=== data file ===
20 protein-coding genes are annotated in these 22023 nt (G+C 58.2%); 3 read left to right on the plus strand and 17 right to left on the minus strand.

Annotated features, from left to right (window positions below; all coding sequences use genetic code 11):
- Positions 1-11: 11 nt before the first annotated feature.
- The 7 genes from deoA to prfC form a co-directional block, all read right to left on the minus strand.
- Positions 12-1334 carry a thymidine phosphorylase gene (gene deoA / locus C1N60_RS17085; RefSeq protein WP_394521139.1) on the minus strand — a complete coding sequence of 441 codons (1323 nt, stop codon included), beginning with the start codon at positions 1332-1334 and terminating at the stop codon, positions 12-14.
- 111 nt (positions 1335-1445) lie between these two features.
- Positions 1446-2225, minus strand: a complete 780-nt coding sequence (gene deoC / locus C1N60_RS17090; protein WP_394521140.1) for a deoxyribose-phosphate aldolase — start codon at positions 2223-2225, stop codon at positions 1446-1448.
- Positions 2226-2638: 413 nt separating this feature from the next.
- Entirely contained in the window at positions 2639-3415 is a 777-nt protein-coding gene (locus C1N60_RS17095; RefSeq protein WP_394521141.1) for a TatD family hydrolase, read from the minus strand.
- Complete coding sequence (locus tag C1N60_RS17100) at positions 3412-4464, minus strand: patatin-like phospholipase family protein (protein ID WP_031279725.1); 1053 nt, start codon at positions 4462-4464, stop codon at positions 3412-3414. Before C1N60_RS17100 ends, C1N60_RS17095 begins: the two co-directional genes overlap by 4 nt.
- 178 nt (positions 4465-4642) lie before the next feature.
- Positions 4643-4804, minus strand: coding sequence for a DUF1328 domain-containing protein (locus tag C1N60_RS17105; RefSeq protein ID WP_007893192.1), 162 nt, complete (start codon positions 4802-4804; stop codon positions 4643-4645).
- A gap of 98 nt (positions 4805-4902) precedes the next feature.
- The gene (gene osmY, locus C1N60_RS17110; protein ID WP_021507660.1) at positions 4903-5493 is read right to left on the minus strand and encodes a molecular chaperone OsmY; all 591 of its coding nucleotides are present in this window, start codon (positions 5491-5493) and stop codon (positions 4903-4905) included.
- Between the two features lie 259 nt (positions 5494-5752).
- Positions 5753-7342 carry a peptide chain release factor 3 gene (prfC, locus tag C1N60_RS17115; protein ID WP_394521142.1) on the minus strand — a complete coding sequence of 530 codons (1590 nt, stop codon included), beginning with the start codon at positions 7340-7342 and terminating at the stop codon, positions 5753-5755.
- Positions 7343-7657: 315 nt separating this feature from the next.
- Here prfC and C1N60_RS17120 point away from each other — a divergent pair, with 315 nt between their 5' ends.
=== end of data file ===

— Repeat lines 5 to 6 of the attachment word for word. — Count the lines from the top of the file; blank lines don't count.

- Positions 12-1334 carry a thymidine phosphorylase gene (gene deoA / locus C1N60_RS17085; RefSeq protein WP_394521139.1) on the minus strand — a complete coding sequence of 441 codons (1323 nt, stop codon included), beginning with the start codon at positions 1332-1334 and terminating at the stop codon, positions 12-14.
- 111 nt (positions 1335-1445) lie between these two features.